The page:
ISLAMABAD (Reuters) - The United States hopes Pakistan will soon agree to re-open supply routes to NATO troops in Afghanistan, a U.S. official said on Wednesday, after a Senate panel threatened to cut aid to Islamabad over the standoff.
Pakistan closed the supply routes, seen as vital to the planned withdrawal of most foreign troops from Afghanistan before the end of 2014, in protest against last November’s killing of 24 Pakistani soldiers in a NATO air attack along the Afghan border.
“Talks are ongoing and we hope to reach a resolution soon,” the U.S. official told Reuters.
NATO has been seeking to compensate for the lack of access in Pakistan with shipments of war supplies via Afghanistan’s other neighbors, but those routes are more expensive.
A Western official said fees for use of the routes which Pakistan is demanding are under discussion in talks currently focused on technical issues.
U.S. President Barack Obama said on Monday that he felt the United States and Pakistan were making “diligent progress” on a deal.
Obama, who spoke briefly with Pakistani President Asif Ali Zardari on the sidelines of the NATO summit in Chicago, said he told Zardari that Pakistan needed to be part of the solution in Afghanistan.
That call for greater Pakistani cooperation has often been made since the country joined the United States’ global war on militancy after the September 11, 2001, attacks.
But it has grown louder since the United States discovered that Osama bin Laden was living in a Pakistani town and sent special forces there to kill him in May of last year.
That unilateral mission and other incidents including the deaths of the Pakistani soldiers have heavily strained ties between Washington and Islamabad.
Islamabad often complains that U.S. officials, especially Republican senators and congressmen, advocate a hardline, naive approach to Pakistan which fuels anti-American sentiment and makes cooperation more difficult.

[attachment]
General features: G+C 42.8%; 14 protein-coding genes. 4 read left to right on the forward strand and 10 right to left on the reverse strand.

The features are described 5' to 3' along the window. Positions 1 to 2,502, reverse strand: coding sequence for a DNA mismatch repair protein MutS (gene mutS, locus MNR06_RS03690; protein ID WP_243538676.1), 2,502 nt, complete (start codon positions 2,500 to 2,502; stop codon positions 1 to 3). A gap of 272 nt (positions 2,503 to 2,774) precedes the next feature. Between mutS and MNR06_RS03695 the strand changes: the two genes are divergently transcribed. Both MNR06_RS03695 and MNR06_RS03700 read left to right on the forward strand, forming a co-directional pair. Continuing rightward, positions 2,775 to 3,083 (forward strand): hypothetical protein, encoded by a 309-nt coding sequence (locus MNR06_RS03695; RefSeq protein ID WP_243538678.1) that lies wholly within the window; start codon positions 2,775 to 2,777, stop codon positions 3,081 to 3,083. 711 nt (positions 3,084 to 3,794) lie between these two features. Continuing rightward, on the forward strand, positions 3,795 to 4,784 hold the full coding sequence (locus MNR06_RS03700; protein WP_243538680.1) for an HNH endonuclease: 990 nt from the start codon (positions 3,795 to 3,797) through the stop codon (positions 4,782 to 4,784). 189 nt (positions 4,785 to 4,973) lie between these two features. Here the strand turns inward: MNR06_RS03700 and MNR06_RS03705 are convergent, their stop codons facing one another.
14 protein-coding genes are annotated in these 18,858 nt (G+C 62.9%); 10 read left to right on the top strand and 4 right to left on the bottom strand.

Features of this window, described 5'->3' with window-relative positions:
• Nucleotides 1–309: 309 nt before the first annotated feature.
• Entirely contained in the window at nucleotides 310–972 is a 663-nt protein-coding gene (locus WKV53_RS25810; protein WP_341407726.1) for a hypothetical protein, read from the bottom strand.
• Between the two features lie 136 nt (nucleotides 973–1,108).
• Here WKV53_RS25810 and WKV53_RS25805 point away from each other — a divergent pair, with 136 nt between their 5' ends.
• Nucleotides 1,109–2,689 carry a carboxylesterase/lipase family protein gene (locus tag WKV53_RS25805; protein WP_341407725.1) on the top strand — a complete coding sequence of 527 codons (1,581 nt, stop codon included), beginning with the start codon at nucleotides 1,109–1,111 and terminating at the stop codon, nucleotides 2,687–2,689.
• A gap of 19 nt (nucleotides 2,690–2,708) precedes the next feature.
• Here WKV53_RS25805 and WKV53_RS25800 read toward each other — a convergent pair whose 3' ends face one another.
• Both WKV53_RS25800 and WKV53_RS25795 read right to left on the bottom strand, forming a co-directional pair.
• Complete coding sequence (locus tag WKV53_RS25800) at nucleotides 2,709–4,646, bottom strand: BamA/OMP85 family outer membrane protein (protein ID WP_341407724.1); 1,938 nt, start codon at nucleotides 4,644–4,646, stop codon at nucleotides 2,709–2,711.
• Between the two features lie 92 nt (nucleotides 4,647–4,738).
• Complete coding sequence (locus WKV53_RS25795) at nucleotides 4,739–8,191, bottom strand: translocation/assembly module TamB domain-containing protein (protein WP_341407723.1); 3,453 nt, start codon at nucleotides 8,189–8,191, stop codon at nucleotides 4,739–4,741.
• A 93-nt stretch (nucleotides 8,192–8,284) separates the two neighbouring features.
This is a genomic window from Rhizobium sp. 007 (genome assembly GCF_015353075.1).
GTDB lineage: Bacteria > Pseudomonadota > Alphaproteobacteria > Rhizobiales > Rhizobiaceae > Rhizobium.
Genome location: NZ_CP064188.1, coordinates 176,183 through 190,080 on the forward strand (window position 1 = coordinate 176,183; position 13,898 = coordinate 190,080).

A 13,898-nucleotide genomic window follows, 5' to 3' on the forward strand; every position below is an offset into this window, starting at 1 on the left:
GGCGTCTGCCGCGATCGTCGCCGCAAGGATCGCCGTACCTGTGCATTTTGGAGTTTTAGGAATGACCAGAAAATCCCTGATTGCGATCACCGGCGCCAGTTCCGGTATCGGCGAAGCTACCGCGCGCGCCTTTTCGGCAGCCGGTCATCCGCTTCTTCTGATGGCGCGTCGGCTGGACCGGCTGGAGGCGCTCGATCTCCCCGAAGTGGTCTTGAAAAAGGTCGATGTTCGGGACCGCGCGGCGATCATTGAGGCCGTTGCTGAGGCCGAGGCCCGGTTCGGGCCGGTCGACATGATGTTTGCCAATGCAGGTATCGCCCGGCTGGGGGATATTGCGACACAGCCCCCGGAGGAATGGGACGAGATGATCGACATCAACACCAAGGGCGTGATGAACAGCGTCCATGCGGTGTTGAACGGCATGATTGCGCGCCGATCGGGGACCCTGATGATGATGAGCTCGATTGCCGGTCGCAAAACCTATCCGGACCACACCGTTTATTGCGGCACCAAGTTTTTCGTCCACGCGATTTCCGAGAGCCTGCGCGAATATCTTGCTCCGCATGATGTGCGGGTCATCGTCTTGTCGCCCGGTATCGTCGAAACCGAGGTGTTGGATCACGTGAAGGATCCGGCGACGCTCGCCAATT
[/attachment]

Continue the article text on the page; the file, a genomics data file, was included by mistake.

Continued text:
“THESE ARE COMPLEX ISSUES”
A U.S. Senate panel voted cuts in aid to Pakistan on Tuesday and threatened to withhold even more cash if Islamabad did not reopen the routes, reflecting American frustration over the standoff.
The Senate panel voted to cut aid to Pakistan by 58 percent in fiscal 2013 from the request by the Obama administration, said the panel’s chairman, Senator Patrick Leahy, who like Obama is a Democrat.
The panel’s spending blueprint must still be approved by the full Senate and the House of Representatives before it can become law.
Pakistani officials have denied press reports that Islamabad has been holding up progress in the talks by demanding unreasonably high supply route fees.
“These are complex issues under discussion with a range of topics,” one of the officials told Reuters. “I cannot say if there will be a deal tomorrow, next week or the week after. It will be resolved when it is resolved.”
Pakistan’s unpopular government, always wary of being viewed as an American stooge by the public, may want to drag out the negotiations to appear tough with Washington.
Pakistan’s Taliban, who are close to al Qaeda and have previously torched trucks carrying NATO supplies, have warned the government against any re-opening of the routes and threatened violence against officials.
The country’s hardline Islamist political parties have also vowed to do everything possible to prevent supplies from again reaching U.S.-led NATO forces in Afghanistan.
Pakistan has demanded an apology over the killing of the soldiers, a move some analysts said backfired.
“The problem seems that Pakistan has taken certain positions from which it finds itself very difficult to retract from,” said political analyst Talat Masood.
“The U.S. seems unable, because of the presidential elections and other reasons which are well-known - they find it difficult to oblige (Pakistan).”
A senior Pakistani government official said the fee issue had been resolved, suggesting the main concern was saving face.
“The biggest snag is who is going to make the announcement? Which arm of the government is going to be made the fall guy for re-starting the not-at-all-popular NATO supply?” he said.
“Who is going to be the villain of this drama?”
Additional reporting by Sheree Sardar and Rebecca Conway; Editing by Nick Macfie